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Statistical noise alert

by on 2008-10-09- Leave a reply

When a polling organization conducts a mere 300 interviews each day for a national tracking poll, this is what you get: the potential for one day of outlier polling to produce phony movement. Or, to quote Brad DeLong (who we really should be linking to more):...the Diageo/Hotline Tracking Poll [is] an undersampled daily poll designed to produce a whole bunch of spurious three-day climbs in one candidate's relative vote share followed by a three-day decline so that reporters can trick readers into thinking that there are important pieces of news and trends in there.Anyone want to bet on how long
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The key to success

by on 2008-10-09- Leave a reply

Brad DeLong reveals the secret to success in your career:B People Hire C People, A People Hire A People, A+ People Boast that They Have A+++ People Working for Them...Wise words. Heed them.
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Who is Randy Waterhouse?

by on 2008-10-08- Leave a reply

Hello loyal Duck readers. I wanted to briefly introduce myself as the newest member of the Duck. I am a longtime friend of the site that has decided to start posting rather than just commenting on the great insights of colleagues.A little truth in advertising: my real name is not Randy Waterhouse. For fans of a certain author you will immediately notice that it is a pseudonym. Unfortunately, my current employer does not allow for employees to blog, so I've decided to assume this online identity so that I can contribute to the broader conversation on, well, whatever is bugging
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McCain’s “American Homeowner Resurgence Plan”

by on 2008-10-08- Leave a reply

Brad DeLong finds... uh... fault with McCain's "game changer."His conclusion?There's a big difference here: Democrats want to prevent depression and support the financial markets by investing taxpayer money in banks with troubled assets. Republicans want to give taxpayers money away to the shareholders and managers of banks with troubled assets.I would say that this is unbelievable, but I do believe it.My guess, however, is that most Republicans don't want to do this. Those "reaction meters" took a nosedive among Republicans when McCain proposed the plan at last night's debate.Anyway, I get the sense that a great many of the People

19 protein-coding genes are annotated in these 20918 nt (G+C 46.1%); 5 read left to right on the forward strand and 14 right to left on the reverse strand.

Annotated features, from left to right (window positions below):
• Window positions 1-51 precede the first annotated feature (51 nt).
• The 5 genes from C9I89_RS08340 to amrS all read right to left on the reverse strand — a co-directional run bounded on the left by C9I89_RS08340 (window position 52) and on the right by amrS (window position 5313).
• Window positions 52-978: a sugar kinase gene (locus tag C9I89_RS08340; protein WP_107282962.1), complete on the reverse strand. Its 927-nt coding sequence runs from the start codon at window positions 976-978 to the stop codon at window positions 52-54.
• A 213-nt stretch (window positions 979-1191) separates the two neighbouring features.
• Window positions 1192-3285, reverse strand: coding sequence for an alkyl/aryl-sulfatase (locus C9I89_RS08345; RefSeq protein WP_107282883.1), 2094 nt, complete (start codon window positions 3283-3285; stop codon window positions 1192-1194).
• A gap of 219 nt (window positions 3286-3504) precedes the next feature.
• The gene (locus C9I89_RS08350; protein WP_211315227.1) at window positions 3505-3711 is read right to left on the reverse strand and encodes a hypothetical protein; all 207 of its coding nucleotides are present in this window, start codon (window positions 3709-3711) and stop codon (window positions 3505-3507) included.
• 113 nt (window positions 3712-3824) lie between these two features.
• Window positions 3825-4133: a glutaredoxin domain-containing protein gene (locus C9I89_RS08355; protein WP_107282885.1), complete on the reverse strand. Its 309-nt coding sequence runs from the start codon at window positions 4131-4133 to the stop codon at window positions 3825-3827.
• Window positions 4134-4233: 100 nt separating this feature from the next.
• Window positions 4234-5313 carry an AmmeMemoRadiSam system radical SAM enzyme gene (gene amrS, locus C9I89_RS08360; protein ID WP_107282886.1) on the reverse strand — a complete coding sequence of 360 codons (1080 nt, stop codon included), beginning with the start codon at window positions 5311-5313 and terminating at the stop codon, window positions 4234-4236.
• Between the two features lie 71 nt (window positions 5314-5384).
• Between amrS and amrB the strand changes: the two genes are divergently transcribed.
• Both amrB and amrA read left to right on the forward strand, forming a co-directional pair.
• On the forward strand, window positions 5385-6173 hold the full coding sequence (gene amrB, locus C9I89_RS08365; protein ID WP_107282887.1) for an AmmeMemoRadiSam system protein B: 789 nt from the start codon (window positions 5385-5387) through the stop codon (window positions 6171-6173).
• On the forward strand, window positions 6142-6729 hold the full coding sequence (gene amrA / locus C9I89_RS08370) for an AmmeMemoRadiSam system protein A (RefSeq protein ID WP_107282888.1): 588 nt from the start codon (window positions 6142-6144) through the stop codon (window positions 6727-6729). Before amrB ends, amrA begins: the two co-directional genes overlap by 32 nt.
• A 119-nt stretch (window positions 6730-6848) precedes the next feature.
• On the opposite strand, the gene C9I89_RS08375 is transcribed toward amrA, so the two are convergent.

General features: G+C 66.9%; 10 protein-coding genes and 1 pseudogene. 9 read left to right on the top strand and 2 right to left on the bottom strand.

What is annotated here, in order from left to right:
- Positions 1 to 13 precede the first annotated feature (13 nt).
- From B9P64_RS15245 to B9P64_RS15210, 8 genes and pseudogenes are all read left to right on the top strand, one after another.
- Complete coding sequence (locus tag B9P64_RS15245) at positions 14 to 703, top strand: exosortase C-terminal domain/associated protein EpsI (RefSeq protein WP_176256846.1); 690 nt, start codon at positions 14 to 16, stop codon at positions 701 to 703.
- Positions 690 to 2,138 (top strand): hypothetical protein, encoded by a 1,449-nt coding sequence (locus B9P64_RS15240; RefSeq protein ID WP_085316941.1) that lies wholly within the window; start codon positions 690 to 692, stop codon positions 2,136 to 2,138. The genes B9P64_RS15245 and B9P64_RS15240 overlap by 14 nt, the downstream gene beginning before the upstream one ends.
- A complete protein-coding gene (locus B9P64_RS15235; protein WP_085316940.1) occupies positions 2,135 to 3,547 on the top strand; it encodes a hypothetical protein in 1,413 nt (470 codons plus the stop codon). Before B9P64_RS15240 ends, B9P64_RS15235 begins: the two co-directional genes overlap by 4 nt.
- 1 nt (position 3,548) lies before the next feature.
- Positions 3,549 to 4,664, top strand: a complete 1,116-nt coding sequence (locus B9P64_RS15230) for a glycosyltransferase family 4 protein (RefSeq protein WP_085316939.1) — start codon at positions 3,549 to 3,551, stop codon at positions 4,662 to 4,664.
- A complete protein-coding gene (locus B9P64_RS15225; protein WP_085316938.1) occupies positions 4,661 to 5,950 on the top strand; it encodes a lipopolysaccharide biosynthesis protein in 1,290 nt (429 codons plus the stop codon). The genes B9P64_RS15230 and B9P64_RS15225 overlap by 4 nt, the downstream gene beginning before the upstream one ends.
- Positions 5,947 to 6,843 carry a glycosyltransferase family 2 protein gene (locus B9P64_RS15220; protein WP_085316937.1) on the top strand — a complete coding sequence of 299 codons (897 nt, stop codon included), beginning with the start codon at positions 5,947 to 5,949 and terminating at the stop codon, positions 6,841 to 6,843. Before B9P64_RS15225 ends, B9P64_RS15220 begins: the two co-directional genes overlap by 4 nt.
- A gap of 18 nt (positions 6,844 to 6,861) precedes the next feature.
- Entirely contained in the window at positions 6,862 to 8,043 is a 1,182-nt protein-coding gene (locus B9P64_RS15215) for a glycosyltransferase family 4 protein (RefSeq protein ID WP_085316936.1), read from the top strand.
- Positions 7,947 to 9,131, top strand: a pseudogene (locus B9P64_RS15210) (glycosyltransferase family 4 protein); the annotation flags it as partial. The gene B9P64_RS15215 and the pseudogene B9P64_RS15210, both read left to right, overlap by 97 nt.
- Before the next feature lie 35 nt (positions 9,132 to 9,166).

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Intervening to stop the Holocaust

by on 2008-10-08- Leave a reply

Erik Erickson at RedState thinks he's found an Obama gaffe:Barack Obama suggests we need to consider moral issues in intervening with combat forces. He mentions intervening in the Holocaust and how we should have done that.Um Senator, we did intervene in the Holocaust. It was called World War II.I guess you hadn't heard of that, kind of like you hadn't heard of Bill Ayers.I hate to say it, but Mr. Erickson just had a moment of profound ignorance. The Holocaust had squat to do with the US intervention in Europe. Hitler declared war on the United States out of solidarity
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Initial thoughts

by on 2008-10-08- Leave a reply

The conventional wisdom was that McCain needed to "take it to Obama." McCain even signaled that he'd take the gloves off. But Obama swung first and was, in many ways, the more aggressive of the two. I'm not sure what to make of that.1) I'm hearing a lot of people saying that McCain was more aggressive. I don't think that's true. I think his demeanor was more aggressive, and his attacks (with one exception) more personal, and that's an important difference. It hurt McCain last time.2) The McCain campaign's attempt at a "game changer" was clearly the proposal to have